In his work Two Impossible Films, the artist Mark Lewis takes as his subject the history of films never realized: Sergei Eistenstein’s plan to adapt Das Kapital by Karl Marx for the screen, and Samuel Goldwyn’s idea to have Sigmund Freud write a screenplay for a psychoanalytic love story.
British artist, writer and filmmaker Isaac Julien (Documenta11 participant) creates a new work specifically for the exhibition. Lost Boundaries (2003) is based on super-8 film footage from Julien’s personal archive, which he had recorded during the shooting of The Passion of Remembrance in the summer of 1986. This film was the first film ever made by the British Sankofa Film Collective, of which Julien was a founding member. His most recent documentary BaadAsssss Cinema (2002) on the genre of Blaxploitation cinema (including interviews with Pam Grier, Isaac Hayes, Melvin Van Peebles and others) will be premiering as part of the exhibition at the Vienna Film Museum, where Isaac Julien will be present.
The exhibition further includes original scripts and materials ranging from director Ulrike Ottinger’s film script for Freak Orlando (1981) to film theorist Karl Sierek’s re-working and analysis of the 1925 script On a Filmic Representation of Freud’s Psychoanalysis in the Framework of a Feature-length Film (Zu einer filmischen Darstellung der Freudschen Psychoanalyse im Rahmen eines abendfüllenden Spielfilms) by Vienna-based psychoanalyst Siegfried Bernfeld.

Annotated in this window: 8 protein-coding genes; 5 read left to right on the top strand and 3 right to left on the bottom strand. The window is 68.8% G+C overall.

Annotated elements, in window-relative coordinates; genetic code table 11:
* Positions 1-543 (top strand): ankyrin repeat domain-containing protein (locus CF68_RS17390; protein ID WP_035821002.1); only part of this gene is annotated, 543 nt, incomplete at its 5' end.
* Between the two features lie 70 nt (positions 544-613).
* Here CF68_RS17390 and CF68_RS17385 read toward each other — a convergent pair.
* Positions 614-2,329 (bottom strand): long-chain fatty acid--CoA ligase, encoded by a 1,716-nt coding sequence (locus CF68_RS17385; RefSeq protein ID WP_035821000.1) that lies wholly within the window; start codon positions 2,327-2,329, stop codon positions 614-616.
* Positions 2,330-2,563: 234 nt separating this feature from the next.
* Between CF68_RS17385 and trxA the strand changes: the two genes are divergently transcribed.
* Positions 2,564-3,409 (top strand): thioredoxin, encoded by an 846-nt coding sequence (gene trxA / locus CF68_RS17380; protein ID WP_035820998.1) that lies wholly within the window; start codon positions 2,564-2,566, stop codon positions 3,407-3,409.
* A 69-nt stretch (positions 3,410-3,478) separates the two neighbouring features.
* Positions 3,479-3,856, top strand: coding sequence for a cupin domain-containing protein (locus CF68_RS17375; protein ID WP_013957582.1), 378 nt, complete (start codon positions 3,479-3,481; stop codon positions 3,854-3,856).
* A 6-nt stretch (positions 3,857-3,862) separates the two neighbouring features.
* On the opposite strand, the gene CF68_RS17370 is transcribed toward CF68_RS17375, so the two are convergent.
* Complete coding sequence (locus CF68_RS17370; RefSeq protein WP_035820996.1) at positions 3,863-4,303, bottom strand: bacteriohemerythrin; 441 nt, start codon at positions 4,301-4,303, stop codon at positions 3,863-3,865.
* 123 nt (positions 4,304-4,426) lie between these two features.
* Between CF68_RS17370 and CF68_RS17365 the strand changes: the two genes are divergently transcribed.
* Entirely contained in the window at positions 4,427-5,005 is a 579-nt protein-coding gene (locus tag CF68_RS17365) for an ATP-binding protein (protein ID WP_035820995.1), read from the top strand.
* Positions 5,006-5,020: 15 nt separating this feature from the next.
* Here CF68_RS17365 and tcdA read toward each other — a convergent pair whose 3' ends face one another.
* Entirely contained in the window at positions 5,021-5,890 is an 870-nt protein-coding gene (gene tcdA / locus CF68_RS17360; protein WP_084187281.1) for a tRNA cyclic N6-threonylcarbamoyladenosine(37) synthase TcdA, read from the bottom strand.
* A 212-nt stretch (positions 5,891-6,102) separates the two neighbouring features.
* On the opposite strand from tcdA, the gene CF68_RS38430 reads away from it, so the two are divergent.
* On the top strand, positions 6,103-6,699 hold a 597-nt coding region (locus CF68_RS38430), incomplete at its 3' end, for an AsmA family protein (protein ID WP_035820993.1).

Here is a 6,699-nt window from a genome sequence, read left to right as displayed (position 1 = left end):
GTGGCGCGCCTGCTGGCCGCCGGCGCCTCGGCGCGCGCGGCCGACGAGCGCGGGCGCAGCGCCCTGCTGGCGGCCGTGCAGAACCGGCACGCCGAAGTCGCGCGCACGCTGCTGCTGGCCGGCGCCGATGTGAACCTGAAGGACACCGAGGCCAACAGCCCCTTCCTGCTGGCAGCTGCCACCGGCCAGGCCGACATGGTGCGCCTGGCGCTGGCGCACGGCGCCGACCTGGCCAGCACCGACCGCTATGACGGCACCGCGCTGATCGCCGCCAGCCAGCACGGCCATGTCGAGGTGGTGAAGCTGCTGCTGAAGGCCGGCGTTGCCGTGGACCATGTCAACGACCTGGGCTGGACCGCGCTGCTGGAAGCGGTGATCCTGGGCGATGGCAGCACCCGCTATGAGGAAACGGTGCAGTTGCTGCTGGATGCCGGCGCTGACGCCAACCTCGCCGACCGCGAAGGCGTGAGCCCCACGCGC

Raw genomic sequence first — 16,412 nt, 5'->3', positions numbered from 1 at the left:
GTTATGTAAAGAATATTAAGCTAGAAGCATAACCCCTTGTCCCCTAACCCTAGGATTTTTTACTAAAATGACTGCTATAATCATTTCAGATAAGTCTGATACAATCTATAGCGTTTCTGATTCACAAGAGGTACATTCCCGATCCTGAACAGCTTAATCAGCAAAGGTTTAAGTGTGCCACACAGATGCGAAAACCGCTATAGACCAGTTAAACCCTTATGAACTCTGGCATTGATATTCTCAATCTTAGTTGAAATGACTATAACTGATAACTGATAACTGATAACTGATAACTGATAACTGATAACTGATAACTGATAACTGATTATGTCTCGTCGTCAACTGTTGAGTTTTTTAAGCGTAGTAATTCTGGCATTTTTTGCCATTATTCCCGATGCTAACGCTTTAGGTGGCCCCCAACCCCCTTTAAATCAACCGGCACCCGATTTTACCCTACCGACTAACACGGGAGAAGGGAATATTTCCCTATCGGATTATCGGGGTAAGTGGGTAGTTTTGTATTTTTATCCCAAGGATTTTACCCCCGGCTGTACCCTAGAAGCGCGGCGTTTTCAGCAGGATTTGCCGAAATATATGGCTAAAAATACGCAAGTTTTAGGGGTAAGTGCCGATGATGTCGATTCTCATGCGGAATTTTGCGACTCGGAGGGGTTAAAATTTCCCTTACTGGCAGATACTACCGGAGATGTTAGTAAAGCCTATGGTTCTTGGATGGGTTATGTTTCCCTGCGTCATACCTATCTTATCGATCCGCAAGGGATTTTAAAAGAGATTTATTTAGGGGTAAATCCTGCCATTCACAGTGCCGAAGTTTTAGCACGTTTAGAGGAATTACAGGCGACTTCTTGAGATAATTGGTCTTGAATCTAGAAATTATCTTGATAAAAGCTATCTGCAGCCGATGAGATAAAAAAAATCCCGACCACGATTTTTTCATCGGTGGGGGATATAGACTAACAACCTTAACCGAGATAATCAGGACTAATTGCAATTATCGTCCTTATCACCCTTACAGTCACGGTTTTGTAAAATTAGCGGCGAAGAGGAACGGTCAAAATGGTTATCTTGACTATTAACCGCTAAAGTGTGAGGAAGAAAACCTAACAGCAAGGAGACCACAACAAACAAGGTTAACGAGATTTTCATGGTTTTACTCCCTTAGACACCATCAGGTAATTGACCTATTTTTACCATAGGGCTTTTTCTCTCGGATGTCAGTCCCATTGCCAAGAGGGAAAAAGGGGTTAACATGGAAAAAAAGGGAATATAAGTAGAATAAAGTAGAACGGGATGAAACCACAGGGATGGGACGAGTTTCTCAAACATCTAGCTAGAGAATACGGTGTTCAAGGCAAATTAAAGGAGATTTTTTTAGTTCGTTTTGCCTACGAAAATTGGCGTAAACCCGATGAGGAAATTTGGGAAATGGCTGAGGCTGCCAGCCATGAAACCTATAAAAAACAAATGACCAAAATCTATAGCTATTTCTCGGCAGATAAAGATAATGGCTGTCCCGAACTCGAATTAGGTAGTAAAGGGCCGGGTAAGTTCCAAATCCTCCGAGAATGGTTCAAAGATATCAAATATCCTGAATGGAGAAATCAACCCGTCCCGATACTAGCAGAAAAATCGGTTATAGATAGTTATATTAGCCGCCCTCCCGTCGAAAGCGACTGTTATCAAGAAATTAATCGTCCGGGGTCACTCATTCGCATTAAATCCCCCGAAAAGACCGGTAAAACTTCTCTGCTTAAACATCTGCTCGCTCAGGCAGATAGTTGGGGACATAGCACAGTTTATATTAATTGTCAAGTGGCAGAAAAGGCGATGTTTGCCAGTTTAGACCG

Additionally, Fate of Alien Modes will provide a wide range of publications and other reference materials inside the exhibition space as well as in the bookstore.
A cinema space is embedded among the range of projects in the main exhibition hall. It is required as a method to explore historic foundations in methodical and indexical terms, to unfold the cinematic apparatus within, as each film deals with one specific aspect of cinema production. Scheduled daily programs include the classic Hotel Monterey (1972) by Chantal Akerman, Harun Farocki’s early film Erzählen (1975, Co-Director: Ingemo Engström), Elizabeth Subrin’s fictional documentary Shulie (1997), Babette Mangolte’s seminal work The Camera: Je or La Caméra: I (1977), Isaac Julien’s Looking for Langston (1989), and director and writer Noël Burch’s Portrait of Shirley Clarke (1996, Co-Director: André S. Labarthe), as well as a selection of films by Mark Nash, among these Michael Snow’s Rameau’s Nephew by Diderot (1974), Blackbird Descending by Malcolm LeGrice (1977), and History Lessons by Straub/Huillet (1972). This selection is based on a program compiled by Screen magazine for the NFT (National Film Theatre) in London in 1978.